The car crash is filmed as a montage, with brief, sudden shots conveying violence and chaos. This is followed by a series of long, still shots of Cotton's paralysed face, just as Janet Leigh's motionless face stares at us from the bathroom floor in Psycho.

Friday, 6 August 2010

3D: Post Today, Bangkok Post, & Guru

Post Today, Bangkok Post, Guru
Today, two Thai newspapers have been published with selected content in 3D. Post Today and the Bangkok Post each have a handful of 3D photographs, some of which are quite striking (particularly the larger images in Post Today). Guru, the magazine distributed with the Bangkok Post, has a 3D cover. 1950s-style 3D glasses are included with each publication.

The Bangkok Post has also printed an extra supplement, Our Pride, featuring impressive 3D images on every page, though I'm not sure how Apichatpong feels about the 3D stills from his film Uncle Boonmee!

Of course, today's 3D issues are quite gimmicky (especially Guru, with a nude woman in 3D on its cover yet no further 3D content inside), jumping on the same bandwagon as 3D films such as Avatar (and, most recently, Toy Story). But they are also (like the expanded Bangkok Post Sunday) another demonstration of the Post's commitment to additional content, in contrast to the chronic under-investment of its rival The Nation.

Thursday, 5 August 2010

Where Power Lies

Where Power Lies
The Sun
Where Power Lies: Prime Ministers V. The Media, by Lance Price, is an account of how successive British prime ministers have courted the media, and how their efforts were reciprocated. Price was one of Tony Blair's most senior 'spin doctors', thus his analysis is hardly objective. He presents an insider's view of Blair's PR strategies, though a more detailed account can be found in Campbell's diary The Blair Years.

Famously, The Sun declared "IT'S THE SUN WOT WON IT" on 11th April 1992 after that year's general election, implying that the newspaper had helped the Conservatives win the election. Anecdotally, it seemed that many voters simply wanted to give the Conservatives another chance, and The Sun's campaign arguably had little direct effect. Likewise, when The Sun announced its support for Labour in 1997, and swung back to the Conservatives in 2009, it was probably reflecting - rather than influencing - the attitudes of its readers.

Prime ministers take the media extremely seriously, however. Press barons from Alfred Harmsworth to Rupert Murdoch have bargained behind closed doors with prime ministers and cabinet ministers, securing policy commitments in exchange for favourable editorials. The Euro-scepticism of The Sun and the Daily Mail, for example, surely influenced Tony Blair's reluctance to push for British membership of the European single currency (though Gordon Brown's opposition was presumably a more substantial factor).

Sustained newspaper campaigns can have a cumulative effect, as when the News Of The World and other Sunday tabloids revealed the infidelities of numerous ministers in John Major's government, exposing the hypocrisy of Major's "back to basics" pledge. More recently, The Daily Telegraph's long-running revelations about MPs' expenses led to fundamental political reforms last year. Price has interviewed other Downing Street staff to provide an account of Gordon Brown's media relations; as in Andrew Rawnsley's The End Of The Party, the focus is on Brown's combative personality.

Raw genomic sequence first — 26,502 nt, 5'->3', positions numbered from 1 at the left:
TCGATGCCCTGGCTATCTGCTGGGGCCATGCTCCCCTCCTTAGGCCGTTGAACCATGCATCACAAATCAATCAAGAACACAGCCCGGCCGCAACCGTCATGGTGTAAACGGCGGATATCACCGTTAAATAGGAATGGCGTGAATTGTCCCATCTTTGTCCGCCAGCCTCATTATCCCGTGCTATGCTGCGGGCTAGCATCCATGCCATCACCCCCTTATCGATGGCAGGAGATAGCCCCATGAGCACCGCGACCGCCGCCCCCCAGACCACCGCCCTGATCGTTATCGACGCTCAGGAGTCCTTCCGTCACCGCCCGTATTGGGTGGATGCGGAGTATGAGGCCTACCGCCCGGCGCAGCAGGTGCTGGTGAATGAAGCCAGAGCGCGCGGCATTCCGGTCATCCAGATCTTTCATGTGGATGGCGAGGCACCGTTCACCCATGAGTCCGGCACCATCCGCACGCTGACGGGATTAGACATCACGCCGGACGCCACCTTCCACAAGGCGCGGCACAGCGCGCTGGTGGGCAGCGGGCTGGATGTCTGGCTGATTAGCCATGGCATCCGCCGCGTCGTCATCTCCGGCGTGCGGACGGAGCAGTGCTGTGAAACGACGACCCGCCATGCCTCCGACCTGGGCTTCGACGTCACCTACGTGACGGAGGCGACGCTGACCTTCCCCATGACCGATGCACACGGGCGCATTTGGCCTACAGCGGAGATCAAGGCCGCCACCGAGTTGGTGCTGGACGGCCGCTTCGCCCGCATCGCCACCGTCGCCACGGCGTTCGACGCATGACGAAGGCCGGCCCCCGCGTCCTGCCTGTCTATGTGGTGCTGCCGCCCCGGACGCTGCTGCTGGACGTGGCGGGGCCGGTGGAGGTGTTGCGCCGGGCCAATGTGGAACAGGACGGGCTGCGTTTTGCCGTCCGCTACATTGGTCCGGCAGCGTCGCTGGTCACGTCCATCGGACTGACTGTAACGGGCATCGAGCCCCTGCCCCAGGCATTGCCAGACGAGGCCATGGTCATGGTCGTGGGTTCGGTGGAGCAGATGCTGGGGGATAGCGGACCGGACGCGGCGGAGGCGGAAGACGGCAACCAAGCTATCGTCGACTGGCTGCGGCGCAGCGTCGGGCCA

Whitespace Retro

Whitespace Retro
Whitespace Gallery, at Lido in Bangkok, is currently showing a retrospective of highlights from fifteen of the gallery's previous exhibitions. The selection includes a self-portrait by Vasan Sitthiket from Chaotic Victory and two blood paintings by Pornprasert Yamazaki from Suicide Mind. The Whitespace Retro exhibition opened on 16th July and will close on 8th August.

Wednesday, 4 August 2010

Bad Science

Bad Science
Two Daily Mail headlines: "BREAST CANCER RISK TO CAREER WOMEN" (2001) and "Daily dose of housework could cut risk of breast cancer" (2009). What's the connection? Firstly, they are both blatantly anti-feminist, encouraging women to forget about the glass ceiling and be contented housewives. Also, they are both examples of scientific research either misunderstood or distorted by the media (like 'unspeak') for sensationalist or ideological reasons.

Ben Goldacre's entertaining and sceptical book Bad Science, an expanded version of his column from The Guardian, exposes scaremongering journalism (also discussed in Flat Earth News) and manipulated statistics ('lies, damned lies, and...'). A chapter on Matthias Rath (titled The Doctor Will Sue You Now) was omitted when the book was first published, though is included in the second edition.

Must-See Movies

Must-See Movies
Ward Calhoun's Must-See Movies has been updated, and now features a new subtitle: The Essential Guide To The Greatest Films Of All Time. While the new subtitle appears on the cover and spine, the old one (An Essential Guide) is retained on the inside pages.

Six very recent films (Precious, The Hurt Locker, Avatar, Milk, WALL-E, and Harry Potter & The Half-Blood Prince) have been added. Therefore, the list now consists of 305 films. The appendix (More Must-See Movies, a list of 201 extra titles) remains unchanged from the previous edition.

The Must-See Movies are as follows:
  • Abbot & Costello Meet Frankenstein
  • The African Queen
  • Airplane!
  • Alien
  • All About Eve
  • All Quiet On The Western Front
  • All The President's Men
  • Amadeus